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EE Eagle vs iPad mini

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EE Eagle vs iPad mini
EE Eagle vs iPad mini

Is 8 inches the perfect size for a tablet?

EE has announced the EE Eagle, the cheapest branded 4G tablet we’ve seen to date. It costs £200 on a Pay As You Go deal, making it much cheaper than the 4G-enabled iPad mini with Retina display, and slightly cheaper even than the old Wi-Fi only iPad mini

But is it anywhere near as good? Let’s take a closer look at how the two compare.

EE Eagle vs iPad mini – Price and DealsGreen line

The key selling point of the EE Eagle is that it is quite cheap. You can buy it for £199 without a contract, or for £49 on a £15-a-month contract, which comes with 2GB of data.

This is a fair bit cheaper than the iPad mini. Apple’s smaller tablet starts at £319, but to get the 4G version you need to pay £419 direct from Apple. Even last year's non-Retina model costs £20 more (£219), and that is without 3G/4G.

There are some slightly cheaper deals available online, but nothing close to the EE Eagle’s price.

On contract from EE, the iPad mini costs £26 a month with a £49 up-front cost. So whatever we end up saying about the Eagle, there is a large price disparity.


EE Eagle vs iPad mini – Design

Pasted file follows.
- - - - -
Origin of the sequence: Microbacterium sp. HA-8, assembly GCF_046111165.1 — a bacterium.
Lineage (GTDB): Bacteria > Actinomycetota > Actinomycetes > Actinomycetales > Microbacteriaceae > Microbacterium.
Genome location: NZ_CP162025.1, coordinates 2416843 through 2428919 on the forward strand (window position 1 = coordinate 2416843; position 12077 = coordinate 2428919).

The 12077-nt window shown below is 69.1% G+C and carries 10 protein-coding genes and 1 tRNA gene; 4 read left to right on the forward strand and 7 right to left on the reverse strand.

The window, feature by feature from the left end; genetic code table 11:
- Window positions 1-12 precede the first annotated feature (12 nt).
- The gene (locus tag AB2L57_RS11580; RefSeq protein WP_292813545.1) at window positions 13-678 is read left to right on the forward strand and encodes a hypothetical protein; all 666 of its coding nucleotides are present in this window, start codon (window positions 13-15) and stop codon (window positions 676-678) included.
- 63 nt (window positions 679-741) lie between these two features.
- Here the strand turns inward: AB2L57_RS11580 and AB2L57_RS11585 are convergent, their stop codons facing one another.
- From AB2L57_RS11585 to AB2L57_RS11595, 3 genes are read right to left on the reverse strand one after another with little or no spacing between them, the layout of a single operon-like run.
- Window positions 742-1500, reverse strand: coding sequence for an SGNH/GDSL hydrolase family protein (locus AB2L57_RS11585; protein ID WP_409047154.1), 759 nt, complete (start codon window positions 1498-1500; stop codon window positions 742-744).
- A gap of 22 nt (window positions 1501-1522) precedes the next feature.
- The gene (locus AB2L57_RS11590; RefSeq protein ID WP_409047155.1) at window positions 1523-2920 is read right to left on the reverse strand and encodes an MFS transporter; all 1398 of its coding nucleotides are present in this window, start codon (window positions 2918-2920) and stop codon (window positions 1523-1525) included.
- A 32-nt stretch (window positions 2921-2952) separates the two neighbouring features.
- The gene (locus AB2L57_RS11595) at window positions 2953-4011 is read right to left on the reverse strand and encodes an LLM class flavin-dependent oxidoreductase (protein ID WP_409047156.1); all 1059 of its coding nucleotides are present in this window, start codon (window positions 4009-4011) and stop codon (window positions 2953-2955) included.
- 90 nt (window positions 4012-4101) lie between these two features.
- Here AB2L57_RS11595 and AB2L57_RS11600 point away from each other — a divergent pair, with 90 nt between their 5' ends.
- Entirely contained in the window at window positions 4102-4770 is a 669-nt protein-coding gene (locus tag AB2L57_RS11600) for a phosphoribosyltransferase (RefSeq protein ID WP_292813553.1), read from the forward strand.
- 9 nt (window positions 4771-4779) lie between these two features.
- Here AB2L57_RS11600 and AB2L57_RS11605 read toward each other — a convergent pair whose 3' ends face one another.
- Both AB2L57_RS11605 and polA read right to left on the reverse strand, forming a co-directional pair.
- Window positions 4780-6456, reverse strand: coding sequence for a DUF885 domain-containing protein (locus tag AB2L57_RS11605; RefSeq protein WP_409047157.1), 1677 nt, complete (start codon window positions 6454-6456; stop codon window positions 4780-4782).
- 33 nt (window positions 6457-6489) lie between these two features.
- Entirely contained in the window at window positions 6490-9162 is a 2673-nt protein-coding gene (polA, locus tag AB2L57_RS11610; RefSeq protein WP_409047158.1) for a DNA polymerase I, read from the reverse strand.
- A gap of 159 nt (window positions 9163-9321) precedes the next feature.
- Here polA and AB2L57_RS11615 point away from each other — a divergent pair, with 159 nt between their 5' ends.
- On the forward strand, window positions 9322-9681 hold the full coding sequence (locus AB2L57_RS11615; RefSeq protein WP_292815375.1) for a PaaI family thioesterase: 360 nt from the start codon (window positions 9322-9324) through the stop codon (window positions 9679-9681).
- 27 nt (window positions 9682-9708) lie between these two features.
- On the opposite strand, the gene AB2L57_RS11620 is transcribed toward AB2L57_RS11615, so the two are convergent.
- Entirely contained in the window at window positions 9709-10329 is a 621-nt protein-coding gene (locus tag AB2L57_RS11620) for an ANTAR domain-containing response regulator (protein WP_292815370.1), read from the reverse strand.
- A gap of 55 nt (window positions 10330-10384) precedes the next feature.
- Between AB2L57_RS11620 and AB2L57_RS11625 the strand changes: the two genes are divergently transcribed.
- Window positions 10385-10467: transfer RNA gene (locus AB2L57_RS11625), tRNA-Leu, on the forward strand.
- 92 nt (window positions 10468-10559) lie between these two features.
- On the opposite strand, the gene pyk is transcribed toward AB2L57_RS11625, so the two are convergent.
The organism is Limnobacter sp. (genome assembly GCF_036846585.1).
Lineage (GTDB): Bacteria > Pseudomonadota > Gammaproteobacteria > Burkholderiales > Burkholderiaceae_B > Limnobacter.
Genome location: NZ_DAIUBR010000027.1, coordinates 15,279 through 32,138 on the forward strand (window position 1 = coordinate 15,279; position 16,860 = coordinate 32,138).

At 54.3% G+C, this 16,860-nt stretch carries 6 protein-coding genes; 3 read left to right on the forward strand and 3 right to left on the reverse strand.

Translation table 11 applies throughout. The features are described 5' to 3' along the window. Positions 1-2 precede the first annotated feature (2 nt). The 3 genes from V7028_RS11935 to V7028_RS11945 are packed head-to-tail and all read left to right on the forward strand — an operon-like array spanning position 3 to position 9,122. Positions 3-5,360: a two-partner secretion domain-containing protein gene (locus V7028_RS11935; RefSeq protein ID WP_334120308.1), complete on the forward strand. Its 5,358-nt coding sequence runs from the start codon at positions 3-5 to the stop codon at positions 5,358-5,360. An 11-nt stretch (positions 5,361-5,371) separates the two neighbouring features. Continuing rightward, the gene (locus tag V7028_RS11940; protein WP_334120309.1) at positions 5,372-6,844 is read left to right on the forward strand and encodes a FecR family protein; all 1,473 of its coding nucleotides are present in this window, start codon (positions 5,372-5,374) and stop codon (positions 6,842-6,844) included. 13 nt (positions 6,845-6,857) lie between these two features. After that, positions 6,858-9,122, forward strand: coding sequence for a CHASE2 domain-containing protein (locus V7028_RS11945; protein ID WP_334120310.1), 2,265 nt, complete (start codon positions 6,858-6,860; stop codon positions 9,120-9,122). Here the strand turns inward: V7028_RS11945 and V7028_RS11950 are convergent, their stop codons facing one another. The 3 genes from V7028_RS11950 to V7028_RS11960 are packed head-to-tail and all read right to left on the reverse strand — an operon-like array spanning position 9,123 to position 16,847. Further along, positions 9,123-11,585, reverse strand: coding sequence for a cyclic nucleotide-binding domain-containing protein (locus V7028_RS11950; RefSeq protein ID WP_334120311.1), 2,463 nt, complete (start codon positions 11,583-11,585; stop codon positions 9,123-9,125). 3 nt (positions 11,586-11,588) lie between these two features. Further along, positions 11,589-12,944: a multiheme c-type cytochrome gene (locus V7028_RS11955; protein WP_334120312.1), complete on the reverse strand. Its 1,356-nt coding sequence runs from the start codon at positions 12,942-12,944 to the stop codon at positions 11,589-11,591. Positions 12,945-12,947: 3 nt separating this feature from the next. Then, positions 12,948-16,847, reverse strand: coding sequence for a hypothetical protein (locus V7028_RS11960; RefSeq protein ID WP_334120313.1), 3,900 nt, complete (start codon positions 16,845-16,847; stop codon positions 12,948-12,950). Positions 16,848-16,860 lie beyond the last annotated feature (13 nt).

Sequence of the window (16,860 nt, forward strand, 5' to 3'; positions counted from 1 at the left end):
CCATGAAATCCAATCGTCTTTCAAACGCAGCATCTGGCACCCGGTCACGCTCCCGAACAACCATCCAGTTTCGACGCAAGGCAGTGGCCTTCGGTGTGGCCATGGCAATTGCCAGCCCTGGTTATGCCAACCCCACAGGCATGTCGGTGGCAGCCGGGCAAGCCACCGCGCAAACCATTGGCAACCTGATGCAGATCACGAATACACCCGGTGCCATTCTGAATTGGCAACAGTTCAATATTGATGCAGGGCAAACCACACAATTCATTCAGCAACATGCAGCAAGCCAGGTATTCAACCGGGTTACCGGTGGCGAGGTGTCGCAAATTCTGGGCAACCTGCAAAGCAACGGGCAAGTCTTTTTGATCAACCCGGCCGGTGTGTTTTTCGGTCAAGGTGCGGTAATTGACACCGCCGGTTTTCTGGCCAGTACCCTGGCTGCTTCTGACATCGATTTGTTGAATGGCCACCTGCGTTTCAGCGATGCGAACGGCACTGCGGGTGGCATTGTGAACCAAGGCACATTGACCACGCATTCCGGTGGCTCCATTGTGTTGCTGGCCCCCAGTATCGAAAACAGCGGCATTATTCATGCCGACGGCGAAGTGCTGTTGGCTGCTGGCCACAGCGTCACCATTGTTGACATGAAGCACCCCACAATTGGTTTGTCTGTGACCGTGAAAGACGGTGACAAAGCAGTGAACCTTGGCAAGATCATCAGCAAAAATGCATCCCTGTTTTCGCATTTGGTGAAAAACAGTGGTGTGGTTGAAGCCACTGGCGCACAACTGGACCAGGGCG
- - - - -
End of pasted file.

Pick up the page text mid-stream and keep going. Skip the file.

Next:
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While EE-branded, the EE Eagle is actually made by Huawei, the company that makes several EE mobile devices. The Eagle is based on the Huawei Mediapad M1, which we took a look at back in February.

Both the iPad mini and EE Eagle are largely aluminium, but the iPad is a fair bit classier. The EE Eagle has a couple of plastic cut-outs on the top and bottom of the tablet’s rear that hide the SIM and microSD card slots, and house the camera lens. Cutting into plastic is a lot cheaper and easier than cutting into aluminium.

 EE Eagle

The differing aspect ratios of these tablets are important to note too. The iPad mini is a little squatter, which makes its weight distribution a bit better.

All considered, the iPad mini is a far superior design.

There are a few benefits to the EE Eagle, though. The memory card slot is useful and the speakers are front-facing, rather than sitting on the bottom as they do on the iPad mini.

iPad mini rear
The iPad mini design is super sleek


EE Eagle vs iPad mini – Screen
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The latest iPad mini has a much better screen than the EE Eagle. Its resolution is much higher, 2,048 x 1,536 pixels to the Eagle’s 1,280 x 800, and general display quality is superior in the iPad too.

The non-Retina iPad released in 2012 (and still widely available) has a screen much closer to the Eagle - it's a 1,024 x 768 pixel screen.

Resolution alone is a big issue for both the older model iPad mini and the Eagle. The Eagle’s screen does not look particularly sharp, with very obvious pixellation. As the iPad mini with Retina display has the same resolution as the much larger iPad Air, it is pin-sharp.